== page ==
Friday, June 25, 2004

Deconstructing Bushitler

Medienkritik reports on the German media's enthusiasm in drawing parallels between the American abuses at Abu Ghraib and the Nazi concentration camps. The Bush-Hitler comparison is so old it's hardly shocking anymore. But now "modern America = Nazi Germany" (so much for the paper distinction of loving Americans but hating U.S. foreign policy).

The blog cites an example from the conservative, mainstream "Frankfurter Allgemeine Zeitung," writing about "a pile of naked men that reminds us of pictures from the concentration camps."

Overlook the fact that the concentration camp photos showed piles of dead bodies. Apparently that difference doesn't register in the German media. Overlook, too, the fact that the German media had zero interest in Abu Ghraib under the previous owners. Pictures exist from that phase in the prison's history. The only reaction I have to those of them I've seen is a line from Günter Grass: "I couldn't eat enough to puke enough."

But overlook it, because I will say, in Abu Ghraib, Americans got a glimpse over the precipice that leads to a Death Camp.

I haven't read many books more cold-blooded than Christopher Browning's "Ordinary Men" (1992). He tells of a group of average German civilians who mustered into the military as Reserve Police Battalion 101, shipped off to the Eastern Front, and methodically rode from village to village across the plains of Poland, marching the Jewish men, women and children of each place out to the woods and shooting them individually to death.

This book paints the horror with an everydayness that makes it the more horrible.

On their first assignment to kill Jews, in the Polish village of Josefow, the battalion's major gave his troops the option of "excusing themselves" from the task. Of the 500 in the unit, only about a dozen did so. They were not punished. The rest slaughtered 1,500 women, children and old people. They became one of Nazi Germany's most efficient extermination units; by the time Police Battalion 101 disbanded in late 1943 "the ultimate body count was at least 83,000 Jews."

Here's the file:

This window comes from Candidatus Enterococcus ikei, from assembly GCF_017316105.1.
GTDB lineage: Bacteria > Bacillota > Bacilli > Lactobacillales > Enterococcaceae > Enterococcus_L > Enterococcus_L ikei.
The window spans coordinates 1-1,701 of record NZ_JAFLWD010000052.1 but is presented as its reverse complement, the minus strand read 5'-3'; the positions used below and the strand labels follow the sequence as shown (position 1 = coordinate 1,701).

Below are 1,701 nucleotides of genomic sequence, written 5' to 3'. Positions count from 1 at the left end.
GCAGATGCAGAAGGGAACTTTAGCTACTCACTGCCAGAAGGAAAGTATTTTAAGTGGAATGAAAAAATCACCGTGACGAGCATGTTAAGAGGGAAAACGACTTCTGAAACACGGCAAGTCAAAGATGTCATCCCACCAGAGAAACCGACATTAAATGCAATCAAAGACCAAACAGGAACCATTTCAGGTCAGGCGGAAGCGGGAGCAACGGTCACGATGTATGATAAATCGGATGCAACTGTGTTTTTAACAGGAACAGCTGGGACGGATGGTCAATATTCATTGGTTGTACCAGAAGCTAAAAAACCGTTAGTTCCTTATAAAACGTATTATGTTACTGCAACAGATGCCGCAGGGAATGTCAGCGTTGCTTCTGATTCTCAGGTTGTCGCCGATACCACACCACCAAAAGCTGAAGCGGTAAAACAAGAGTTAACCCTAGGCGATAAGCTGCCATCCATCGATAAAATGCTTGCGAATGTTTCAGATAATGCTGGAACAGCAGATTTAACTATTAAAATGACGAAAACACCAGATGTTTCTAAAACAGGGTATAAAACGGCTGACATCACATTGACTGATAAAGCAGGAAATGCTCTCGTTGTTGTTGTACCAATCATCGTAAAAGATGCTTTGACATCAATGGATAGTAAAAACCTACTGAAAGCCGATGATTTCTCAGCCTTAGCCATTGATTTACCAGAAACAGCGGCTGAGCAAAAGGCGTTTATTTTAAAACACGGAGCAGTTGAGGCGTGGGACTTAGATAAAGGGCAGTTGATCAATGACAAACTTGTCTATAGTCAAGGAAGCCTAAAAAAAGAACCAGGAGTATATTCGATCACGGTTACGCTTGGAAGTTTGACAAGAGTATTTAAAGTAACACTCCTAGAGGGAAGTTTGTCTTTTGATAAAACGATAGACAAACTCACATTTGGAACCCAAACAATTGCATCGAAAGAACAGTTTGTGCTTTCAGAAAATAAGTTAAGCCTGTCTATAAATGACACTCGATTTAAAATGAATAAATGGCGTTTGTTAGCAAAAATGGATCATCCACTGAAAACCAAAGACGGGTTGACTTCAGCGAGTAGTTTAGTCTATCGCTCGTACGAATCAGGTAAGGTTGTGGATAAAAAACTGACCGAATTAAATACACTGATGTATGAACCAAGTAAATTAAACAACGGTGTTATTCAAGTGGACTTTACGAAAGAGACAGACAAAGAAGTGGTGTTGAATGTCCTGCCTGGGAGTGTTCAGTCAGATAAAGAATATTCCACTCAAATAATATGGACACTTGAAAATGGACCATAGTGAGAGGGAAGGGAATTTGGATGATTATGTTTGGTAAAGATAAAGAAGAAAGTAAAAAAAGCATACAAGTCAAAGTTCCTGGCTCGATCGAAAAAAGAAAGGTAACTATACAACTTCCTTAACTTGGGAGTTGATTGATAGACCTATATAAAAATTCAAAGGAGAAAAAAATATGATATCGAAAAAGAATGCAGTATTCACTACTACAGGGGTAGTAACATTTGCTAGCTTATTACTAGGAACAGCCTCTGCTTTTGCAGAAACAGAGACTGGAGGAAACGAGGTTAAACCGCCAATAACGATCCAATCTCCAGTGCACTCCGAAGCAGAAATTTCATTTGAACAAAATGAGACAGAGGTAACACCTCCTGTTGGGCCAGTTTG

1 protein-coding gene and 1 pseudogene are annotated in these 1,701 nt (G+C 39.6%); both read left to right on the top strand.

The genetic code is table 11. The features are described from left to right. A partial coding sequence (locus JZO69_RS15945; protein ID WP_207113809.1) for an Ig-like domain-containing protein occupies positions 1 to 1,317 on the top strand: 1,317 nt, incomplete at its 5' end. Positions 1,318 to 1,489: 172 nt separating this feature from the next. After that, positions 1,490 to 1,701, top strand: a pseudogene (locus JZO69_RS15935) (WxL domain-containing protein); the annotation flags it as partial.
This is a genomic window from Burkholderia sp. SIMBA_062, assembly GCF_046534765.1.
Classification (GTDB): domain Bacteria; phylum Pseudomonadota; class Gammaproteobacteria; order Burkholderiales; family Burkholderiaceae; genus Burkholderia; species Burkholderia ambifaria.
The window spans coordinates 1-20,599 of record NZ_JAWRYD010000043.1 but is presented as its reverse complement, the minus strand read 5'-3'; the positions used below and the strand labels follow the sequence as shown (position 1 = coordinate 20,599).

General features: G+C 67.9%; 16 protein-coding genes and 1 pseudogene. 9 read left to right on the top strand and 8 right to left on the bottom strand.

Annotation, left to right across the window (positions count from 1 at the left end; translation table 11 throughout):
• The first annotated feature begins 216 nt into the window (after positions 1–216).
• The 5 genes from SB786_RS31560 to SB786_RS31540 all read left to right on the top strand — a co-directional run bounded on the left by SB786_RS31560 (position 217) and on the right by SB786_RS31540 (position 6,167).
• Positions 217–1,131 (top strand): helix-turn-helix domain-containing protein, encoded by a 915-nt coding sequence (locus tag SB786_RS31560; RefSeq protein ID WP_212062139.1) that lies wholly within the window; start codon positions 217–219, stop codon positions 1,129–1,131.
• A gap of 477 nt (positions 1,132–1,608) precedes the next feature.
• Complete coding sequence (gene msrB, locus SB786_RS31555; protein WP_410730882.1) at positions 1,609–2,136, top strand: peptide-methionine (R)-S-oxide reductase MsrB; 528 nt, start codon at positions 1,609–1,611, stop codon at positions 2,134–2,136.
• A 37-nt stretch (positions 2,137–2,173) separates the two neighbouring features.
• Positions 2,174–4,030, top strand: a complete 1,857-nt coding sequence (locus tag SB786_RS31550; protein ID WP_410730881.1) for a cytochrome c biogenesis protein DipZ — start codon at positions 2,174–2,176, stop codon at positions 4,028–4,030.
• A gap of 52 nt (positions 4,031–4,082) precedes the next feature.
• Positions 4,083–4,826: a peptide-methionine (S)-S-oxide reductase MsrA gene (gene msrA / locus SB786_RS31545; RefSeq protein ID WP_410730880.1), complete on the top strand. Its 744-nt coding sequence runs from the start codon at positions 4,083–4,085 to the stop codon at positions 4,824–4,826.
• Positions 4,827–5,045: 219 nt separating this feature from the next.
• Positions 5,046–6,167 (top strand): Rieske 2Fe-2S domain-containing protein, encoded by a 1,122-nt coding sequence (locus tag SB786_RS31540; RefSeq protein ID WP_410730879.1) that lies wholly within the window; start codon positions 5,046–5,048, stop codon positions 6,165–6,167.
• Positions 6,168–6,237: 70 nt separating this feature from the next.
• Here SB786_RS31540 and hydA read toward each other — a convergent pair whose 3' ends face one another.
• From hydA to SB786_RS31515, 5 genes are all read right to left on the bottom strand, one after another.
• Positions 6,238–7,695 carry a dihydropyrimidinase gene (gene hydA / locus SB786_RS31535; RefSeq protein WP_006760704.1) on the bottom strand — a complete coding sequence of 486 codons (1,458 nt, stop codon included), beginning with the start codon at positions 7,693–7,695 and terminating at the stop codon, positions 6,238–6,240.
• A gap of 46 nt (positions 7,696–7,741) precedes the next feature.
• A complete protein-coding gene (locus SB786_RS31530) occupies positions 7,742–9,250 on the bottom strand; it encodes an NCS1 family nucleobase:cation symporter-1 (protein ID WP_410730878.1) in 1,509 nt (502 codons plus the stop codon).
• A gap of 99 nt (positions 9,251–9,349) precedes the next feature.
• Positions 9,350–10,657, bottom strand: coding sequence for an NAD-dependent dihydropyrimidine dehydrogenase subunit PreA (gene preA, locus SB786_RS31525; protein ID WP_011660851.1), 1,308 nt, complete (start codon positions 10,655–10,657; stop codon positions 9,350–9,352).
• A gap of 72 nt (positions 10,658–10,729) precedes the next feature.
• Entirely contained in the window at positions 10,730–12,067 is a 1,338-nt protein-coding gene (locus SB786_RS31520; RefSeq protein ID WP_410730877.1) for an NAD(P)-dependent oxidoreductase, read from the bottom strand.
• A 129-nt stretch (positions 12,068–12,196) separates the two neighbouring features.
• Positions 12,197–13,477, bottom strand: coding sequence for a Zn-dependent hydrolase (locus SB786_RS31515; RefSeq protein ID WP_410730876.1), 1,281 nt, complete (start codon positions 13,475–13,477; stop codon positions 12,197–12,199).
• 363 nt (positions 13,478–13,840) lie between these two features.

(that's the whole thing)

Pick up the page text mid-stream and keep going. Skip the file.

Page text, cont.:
[If this sounds familiar, but you haven't read Browning, realize that his research was a key source for Daniel Goldhagen's bestseller "Hitler's Willing Executioners."]

Browning's new book, "The Origins of the Final Solution," explores how the Holocaust came to happen. It was not Hitler's plan all along; it evolved. The racial policy shifted as the military campaigns in the East rolled up huge successes. There was no direct order from the Führer to exerminate. "But local commanders, whether SS officers or administrators in occupied territory, always sensed that more extreme action on the ground would find approval above them," a reviewer of the book observes. Hitler is portrayed as a leader who "filled the air with fearsome innuendo, but left it to junior figures to put into practice what they sensed he wanted -- and what they wanted too." In the end, "[t]he Wannsee Conference of January 1942 only made the German bureaucracy complicit in what was already being done."